49. Newsman David : ENSOR
50. Brings up : REARS
52. John McCain, for one : EXPOW
53. Sports org. with the teams Sun and Sky : WNBA
55. In the mail : SENT
59. Wing : ELL
61. Household brand name with a lowercase first letter : DCON
64. Crib strip : SLAT
66. Google Wallet alternative : APPLEPAY
68. Kind of switch : ONOFF
69. They hover over some icons : HALOS
70. In the know : AWARE
71. Release to the public, informally : DROP
73. Pad thai ingredient : EGG
74. Coal locale : SEAM
77. Actress Diana nicknamed the "Blonde Bombshell" : DORS
79. Strong sideless wagon : DRAY
83. *W.W. II propagandist : TOKYOROSE
84. Suit to ___ : ATEE
86. Directive in some automated messages : PRESS
88. Holy Land line : ELAL
89. With 27-Down, firm figure: Abbr. : ATTY
91. "Stop your nonsense!" : OHPLEASE
93. Funny-car fuel, informally : NITRO
95. Danish king who conquered England : KNUT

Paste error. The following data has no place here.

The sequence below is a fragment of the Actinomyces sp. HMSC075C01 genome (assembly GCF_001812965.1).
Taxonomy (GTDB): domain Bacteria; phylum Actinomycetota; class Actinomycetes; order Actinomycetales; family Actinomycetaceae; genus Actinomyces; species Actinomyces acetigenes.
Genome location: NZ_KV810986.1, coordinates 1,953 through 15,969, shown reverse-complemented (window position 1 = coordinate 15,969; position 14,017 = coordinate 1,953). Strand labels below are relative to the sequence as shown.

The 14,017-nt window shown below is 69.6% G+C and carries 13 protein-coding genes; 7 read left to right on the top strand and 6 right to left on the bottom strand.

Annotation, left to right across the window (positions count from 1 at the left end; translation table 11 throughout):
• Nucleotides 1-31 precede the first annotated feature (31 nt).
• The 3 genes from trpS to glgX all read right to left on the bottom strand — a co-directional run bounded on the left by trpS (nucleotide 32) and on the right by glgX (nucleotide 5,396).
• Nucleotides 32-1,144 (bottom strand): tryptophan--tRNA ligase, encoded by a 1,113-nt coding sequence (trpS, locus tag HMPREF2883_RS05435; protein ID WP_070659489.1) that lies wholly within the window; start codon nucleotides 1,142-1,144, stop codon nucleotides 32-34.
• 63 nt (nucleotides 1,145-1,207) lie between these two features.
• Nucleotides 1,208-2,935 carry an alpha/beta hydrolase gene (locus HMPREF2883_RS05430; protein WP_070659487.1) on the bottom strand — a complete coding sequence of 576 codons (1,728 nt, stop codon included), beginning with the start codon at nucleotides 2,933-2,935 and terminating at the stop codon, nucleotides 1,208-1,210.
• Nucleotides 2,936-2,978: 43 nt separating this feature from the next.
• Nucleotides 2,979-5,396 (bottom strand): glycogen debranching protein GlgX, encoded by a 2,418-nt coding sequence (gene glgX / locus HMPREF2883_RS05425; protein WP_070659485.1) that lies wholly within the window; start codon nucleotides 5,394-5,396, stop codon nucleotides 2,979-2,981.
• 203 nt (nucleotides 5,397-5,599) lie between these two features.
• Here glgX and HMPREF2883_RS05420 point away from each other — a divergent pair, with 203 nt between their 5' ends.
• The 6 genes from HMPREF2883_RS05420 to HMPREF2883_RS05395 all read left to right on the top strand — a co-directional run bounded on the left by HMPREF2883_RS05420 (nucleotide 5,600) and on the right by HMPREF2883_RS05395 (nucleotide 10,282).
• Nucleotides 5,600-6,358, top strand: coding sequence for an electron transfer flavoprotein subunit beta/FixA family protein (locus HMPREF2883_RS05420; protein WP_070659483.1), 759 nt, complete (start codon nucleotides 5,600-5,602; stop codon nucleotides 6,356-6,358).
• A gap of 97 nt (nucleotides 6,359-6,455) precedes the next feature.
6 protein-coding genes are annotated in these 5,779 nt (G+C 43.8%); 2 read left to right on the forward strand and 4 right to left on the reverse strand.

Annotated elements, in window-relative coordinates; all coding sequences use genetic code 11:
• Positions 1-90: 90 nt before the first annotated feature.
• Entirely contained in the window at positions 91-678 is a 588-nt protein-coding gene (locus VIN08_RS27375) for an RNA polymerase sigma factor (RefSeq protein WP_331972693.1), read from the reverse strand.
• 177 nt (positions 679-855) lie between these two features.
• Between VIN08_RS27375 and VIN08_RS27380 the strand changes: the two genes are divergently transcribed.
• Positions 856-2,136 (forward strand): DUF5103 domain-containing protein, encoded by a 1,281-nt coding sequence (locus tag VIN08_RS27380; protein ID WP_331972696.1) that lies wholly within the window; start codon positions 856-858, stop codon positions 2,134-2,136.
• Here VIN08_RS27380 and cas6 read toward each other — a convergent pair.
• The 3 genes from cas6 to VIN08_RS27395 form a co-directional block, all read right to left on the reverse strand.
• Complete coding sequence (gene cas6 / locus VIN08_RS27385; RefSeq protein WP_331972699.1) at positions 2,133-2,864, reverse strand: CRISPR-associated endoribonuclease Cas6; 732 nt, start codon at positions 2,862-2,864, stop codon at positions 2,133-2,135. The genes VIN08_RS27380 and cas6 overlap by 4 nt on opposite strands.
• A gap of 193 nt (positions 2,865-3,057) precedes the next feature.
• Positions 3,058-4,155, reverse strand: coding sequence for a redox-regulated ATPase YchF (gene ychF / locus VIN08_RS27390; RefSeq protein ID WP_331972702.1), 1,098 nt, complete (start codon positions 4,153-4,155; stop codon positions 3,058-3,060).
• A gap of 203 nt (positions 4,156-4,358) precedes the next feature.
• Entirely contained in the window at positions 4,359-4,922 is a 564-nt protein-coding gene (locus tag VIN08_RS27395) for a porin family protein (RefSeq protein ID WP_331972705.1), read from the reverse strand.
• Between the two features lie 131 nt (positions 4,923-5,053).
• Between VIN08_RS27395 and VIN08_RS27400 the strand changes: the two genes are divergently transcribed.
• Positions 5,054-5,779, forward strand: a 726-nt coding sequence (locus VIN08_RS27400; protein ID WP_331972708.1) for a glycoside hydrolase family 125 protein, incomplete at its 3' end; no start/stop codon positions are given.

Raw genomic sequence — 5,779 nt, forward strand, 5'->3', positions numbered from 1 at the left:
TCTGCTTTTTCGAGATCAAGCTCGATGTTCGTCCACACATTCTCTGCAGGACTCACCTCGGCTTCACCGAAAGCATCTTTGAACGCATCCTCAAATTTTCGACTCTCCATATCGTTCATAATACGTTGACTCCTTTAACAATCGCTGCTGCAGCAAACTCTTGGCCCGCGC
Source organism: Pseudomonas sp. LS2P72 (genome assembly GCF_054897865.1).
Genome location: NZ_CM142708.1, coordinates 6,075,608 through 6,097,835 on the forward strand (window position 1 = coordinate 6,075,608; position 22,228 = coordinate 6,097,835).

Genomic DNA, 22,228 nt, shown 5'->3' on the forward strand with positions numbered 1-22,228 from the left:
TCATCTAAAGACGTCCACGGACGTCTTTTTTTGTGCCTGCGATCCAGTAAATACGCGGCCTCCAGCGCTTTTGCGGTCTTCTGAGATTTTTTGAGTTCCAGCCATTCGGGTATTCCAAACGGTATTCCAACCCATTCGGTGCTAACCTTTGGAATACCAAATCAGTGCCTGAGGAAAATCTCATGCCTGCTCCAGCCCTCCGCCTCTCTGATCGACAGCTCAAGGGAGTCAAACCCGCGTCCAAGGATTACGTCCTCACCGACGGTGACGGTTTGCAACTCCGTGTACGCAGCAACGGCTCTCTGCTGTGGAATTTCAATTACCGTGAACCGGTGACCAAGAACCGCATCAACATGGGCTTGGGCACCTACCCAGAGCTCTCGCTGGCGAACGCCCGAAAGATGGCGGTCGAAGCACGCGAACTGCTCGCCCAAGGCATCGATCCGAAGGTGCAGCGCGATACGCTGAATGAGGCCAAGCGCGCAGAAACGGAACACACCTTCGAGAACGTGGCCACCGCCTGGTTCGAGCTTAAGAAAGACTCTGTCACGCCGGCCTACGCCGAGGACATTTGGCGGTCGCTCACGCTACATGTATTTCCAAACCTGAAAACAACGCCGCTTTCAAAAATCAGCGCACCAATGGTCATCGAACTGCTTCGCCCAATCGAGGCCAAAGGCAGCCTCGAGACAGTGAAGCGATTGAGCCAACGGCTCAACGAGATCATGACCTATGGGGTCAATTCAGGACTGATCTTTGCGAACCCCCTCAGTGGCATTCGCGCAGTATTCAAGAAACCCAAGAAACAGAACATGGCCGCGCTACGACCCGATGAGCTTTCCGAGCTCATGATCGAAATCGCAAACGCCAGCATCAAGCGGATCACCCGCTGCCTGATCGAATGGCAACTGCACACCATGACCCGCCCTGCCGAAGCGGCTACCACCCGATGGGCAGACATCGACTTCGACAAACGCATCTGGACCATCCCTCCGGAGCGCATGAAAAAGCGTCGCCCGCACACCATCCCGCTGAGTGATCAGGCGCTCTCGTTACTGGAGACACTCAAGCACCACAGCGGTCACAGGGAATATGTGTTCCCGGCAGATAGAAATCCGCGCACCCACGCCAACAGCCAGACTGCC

97. Boondocks : STICKS
99. Catch in the North Atlantic : CODFISH
103. Tough going : SLOG
106. Al Jolson standard : SWANEE
108. "Aw, c'mon" : BEAPAL
109. Songstress Eydie : GORME
110. "You're ___ One, Mr. Grinch" : AMEAN
111. Köln coin : EURO
113. "Same here" : ASDOI
114. Stars, at the Forum : ASTRA
115. Letter-shaped girder : HBAR
116. Sounds of scolding : TUTS
119. Put on board : LADE
120. Grieg's "___ Death" : ASES
121. Violins and violas: Abbr. : STRS
123. U.S.'s largest labor union, in brief : NEA
125. Oscar-nominated Joaquin Phoenix film : HER
126. "The Two Towers" denizen : ENT

Answer summary: 10 unique to this puzzle, 2 debuted here and reused later, 7 unique to Shortz Era but used previously.